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Why Do Pooled Forecasts Do Better Than Individual Forecasts Ex Post?

Author

Listed:
  • Diego Nocetti

    () (Clarkson University)

  • William T. Smith

    () (The University of Memphis)

Abstract

Pooled forecasts frequently outperform individual forecasts of economic time series. This paper shows that the introduction of model uncertainty into the formation of expectations can account for the regularity. We conjecture that agents learn in a Bayesian way, using an optimally designed combination of forecasts to form expectations. When these expectations alter the ex-post realization of the data generating mechanism the pooled forecast may dominate the best individual device.

Suggested Citation

  • Diego Nocetti & William T. Smith, 2006. "Why Do Pooled Forecasts Do Better Than Individual Forecasts Ex Post?," Economics Bulletin, AccessEcon, vol. 4(36), pages 1-7.
  • Handle: RePEc:ebl:ecbull:eb-06d80016
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    File URL: http://www.accessecon.com/pubs/EB/2006/Volume4/EB-06D80016A.pdf
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    References listed on IDEAS

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    1. Ramón Adalid & Günter Coenen & Peter McAdam & Stefano Siviero, 2005. "The Performance and Robustness of Interest-Rate Rules in Models of the Euro Area," International Journal of Central Banking, International Journal of Central Banking, vol. 1(1), May.
    2. Clemen, Robert T., 1989. "Combining forecasts: A review and annotated bibliography," International Journal of Forecasting, Elsevier, vol. 5(4), pages 559-583.
    3. Bernanke, Ben S. & Boivin, Jean, 2003. "Monetary policy in a data-rich environment," Journal of Monetary Economics, Elsevier, pages 525-546.
    4. Brock, William A. & Durlauf, Steven N. & West, Kenneth D., 2007. "Model uncertainty and policy evaluation: Some theory and empirics," Journal of Econometrics, Elsevier, pages 629-664.
    5. Xavier Sala-I-Martin & Gernot Doppelhofer & Ronald I. Miller, 2004. "Determinants of Long-Term Growth: A Bayesian Averaging of Classical Estimates (BACE) Approach," American Economic Review, American Economic Association, pages 813-835.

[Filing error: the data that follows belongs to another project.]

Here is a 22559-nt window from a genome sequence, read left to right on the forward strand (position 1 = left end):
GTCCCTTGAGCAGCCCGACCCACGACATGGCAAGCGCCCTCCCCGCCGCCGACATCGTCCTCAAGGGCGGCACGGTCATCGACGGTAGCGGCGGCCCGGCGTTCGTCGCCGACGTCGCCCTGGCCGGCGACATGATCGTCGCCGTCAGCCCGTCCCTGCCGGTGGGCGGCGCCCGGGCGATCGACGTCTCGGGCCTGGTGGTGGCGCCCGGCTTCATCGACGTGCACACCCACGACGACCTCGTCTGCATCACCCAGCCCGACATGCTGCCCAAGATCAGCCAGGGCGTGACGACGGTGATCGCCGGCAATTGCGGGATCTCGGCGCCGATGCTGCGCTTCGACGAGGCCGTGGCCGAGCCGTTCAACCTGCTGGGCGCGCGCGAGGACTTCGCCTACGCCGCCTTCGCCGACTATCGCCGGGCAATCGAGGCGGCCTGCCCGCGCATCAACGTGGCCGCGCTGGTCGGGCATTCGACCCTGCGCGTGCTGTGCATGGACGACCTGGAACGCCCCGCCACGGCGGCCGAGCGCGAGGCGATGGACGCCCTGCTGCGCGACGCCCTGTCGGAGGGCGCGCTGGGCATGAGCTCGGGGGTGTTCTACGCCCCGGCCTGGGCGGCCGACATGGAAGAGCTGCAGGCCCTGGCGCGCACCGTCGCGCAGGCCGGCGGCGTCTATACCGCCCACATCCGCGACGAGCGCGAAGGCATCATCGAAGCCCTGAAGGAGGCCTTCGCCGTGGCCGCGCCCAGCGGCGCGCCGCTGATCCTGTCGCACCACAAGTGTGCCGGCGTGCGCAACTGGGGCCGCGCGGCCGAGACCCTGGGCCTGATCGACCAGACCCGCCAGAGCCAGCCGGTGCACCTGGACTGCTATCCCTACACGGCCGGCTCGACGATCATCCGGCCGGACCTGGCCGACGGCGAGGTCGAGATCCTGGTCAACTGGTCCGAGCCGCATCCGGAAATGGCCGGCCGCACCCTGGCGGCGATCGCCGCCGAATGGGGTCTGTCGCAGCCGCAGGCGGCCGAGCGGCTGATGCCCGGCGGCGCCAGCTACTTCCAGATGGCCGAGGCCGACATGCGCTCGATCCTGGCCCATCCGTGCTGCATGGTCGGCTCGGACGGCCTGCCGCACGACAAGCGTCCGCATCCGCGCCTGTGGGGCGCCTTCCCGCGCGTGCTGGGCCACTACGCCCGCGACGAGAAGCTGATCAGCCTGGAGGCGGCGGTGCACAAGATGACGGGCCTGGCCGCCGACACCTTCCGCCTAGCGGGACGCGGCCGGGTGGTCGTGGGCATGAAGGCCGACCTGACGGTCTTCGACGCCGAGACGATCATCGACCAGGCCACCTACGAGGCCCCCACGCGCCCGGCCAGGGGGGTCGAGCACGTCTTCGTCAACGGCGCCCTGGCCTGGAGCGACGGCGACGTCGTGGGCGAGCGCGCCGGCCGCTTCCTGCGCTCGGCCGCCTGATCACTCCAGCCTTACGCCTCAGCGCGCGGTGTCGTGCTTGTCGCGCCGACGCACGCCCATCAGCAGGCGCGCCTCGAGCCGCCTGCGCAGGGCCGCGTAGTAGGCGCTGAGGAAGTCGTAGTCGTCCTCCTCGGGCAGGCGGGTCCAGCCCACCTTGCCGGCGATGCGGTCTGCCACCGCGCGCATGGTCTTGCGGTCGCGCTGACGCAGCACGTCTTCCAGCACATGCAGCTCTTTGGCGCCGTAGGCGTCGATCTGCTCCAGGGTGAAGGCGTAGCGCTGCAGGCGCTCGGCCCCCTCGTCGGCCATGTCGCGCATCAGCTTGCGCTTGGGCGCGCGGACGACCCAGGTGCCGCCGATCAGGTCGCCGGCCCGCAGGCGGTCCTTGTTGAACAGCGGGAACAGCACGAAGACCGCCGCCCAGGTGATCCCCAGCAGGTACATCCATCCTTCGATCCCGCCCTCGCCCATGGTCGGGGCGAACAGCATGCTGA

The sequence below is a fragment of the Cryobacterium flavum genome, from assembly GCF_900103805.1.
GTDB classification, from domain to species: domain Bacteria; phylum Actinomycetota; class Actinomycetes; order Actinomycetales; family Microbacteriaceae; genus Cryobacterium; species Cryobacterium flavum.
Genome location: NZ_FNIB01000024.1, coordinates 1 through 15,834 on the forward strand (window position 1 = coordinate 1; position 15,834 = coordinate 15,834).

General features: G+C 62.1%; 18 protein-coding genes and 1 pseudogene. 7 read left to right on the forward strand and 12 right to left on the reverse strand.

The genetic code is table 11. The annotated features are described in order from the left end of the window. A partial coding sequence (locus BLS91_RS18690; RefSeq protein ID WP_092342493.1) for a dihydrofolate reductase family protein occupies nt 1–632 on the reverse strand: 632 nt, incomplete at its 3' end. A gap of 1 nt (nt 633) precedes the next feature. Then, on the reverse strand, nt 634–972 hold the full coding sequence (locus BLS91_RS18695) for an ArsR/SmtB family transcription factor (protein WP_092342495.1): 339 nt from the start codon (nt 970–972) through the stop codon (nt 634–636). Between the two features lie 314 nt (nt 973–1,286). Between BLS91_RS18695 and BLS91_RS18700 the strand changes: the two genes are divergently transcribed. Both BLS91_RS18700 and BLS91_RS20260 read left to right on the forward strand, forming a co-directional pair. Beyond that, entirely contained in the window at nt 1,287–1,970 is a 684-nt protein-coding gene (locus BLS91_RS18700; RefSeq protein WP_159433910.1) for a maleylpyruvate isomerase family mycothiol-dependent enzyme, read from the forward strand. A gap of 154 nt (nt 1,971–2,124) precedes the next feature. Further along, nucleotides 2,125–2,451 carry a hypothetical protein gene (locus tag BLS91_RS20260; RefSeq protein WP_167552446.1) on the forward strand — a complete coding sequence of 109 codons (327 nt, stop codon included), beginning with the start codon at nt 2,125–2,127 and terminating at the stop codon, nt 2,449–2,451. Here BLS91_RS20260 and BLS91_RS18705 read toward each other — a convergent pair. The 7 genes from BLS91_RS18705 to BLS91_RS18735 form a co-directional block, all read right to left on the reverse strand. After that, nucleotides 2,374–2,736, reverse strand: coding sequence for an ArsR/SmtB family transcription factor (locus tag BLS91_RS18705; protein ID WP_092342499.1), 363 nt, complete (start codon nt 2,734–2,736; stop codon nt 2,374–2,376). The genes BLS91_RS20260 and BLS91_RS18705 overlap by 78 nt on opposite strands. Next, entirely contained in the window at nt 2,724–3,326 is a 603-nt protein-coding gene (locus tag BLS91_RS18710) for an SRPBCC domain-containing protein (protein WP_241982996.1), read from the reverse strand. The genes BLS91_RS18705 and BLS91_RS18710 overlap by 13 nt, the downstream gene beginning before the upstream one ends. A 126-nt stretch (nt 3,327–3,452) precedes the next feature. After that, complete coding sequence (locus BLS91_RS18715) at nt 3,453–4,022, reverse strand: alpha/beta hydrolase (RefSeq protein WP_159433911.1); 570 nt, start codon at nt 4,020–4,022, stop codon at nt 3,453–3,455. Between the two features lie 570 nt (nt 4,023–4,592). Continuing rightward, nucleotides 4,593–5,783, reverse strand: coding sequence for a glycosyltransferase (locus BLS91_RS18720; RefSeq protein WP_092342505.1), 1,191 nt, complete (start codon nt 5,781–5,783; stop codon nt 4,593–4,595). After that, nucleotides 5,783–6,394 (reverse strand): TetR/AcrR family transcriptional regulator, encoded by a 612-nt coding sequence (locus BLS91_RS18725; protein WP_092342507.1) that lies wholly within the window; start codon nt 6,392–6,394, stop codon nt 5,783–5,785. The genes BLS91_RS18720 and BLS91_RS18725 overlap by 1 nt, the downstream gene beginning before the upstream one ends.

6. David Hendry & Michael P. Clements, 2001. "Economic Forecasting: Some Lessons from Recent Research," Economics Series Working Papers 78, University of Oxford, Department of Economics.
    7. Hendry, David F. & Clements, Michael P., 2003. "Economic forecasting: some lessons from recent research," Economic Modelling, Elsevier, vol. 20(2), pages 301-329, March.
    8. Xavier Sala-I-Martin & Gernot Doppelhofer & Ronald I. Miller, 2004. "Determinants of Long-Term Growth: A Bayesian Averaging of Classical Estimates (BACE) Approach," American Economic Review, American Economic Association, pages 813-835.
    9. Timothy Cogley & Thomas J. Sargent, 2005. "The conquest of US inflation: Learning and robustness to model uncertainty," Review of Economic Dynamics, Elsevier for the Society for Economic Dynamics, vol. 8(2), pages 528-563, April.
    10. Avramov, Doron, 2002. "Stock return predictability and model uncertainty," Journal of Financial Economics, Elsevier, vol. 64(3), pages 423-458, June.
    11. Bray, Margaret M & Savin, Nathan E, 1986. "Rational Expectations Equilibria, Learning, and Model Specification," Econometrica, Econometric Society, vol. 54(5), pages 1129-1160, September.
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    Cited by:

    1. Nikolsko-Rzhevskyy, Alex, 2008. "Monetary Policy Evaluation in Real Time: Forward-Looking Taylor Rules Without Forward-Looking Data," MPRA Paper 11352, University Library of Munich, Germany.

    More about this item

    Keywords

    Expectations;

    JEL classification:

    • D8 - Microeconomics - - Information, Knowledge, and Uncertainty

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